Public Assets Institute > Policy Areas > Family Economic Security > The labor market—and Labor—start 2024 on the upswing

The labor market—and Labor—start 2024 on the upswing

Vermont saw more than a 20 percent increase in the number of workers represented by unions in 2023. Union representation—meaning both union members and nonmembers covered by union contracts—rose to 46,000 in 2023 from 38,000 the previous year, the biggest increase in at least a decade.

From 2018 through 2023, the share of Vermont workers covered by union contracts rose to 15.4 percent from 11.6 percent. That moved Vermont into seventh place among the states, by percentage of coverage. Hawaii leads the country, with more than a quarter of workers represented, while the U.S. as a whole comes in at 11.2 percent, about 16 million workers.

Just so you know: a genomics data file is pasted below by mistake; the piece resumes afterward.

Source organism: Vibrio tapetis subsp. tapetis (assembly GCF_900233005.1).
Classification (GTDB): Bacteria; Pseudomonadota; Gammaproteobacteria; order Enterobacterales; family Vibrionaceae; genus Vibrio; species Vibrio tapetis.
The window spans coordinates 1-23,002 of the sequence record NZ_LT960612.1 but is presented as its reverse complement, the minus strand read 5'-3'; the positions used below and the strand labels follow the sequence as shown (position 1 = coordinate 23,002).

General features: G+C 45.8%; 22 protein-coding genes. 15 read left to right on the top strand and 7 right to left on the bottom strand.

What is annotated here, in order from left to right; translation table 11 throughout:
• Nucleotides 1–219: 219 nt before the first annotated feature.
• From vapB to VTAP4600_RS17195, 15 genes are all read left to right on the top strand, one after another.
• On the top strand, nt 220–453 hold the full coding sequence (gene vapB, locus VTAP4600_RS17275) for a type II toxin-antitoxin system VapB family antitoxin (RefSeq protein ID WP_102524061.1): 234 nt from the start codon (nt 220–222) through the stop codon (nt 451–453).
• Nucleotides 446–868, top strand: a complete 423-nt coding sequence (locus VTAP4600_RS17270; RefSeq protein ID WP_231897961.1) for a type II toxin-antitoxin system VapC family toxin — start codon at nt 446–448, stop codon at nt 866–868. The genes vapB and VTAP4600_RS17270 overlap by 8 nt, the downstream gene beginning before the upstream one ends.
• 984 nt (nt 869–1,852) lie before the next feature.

In the first two months of 2024 Vermont continued to see mostly positive news on the labor front. The workforce grew in January and February, and employers added 500 jobs in February. The number of Vermonters looking for work was essentially unchanged—down by 11 people from January. One weakness in the job market continued to be a shortage of workers. In January, Vermont had one of the lowest ratios of unemployed people to job openings.






Jobs brief in PDF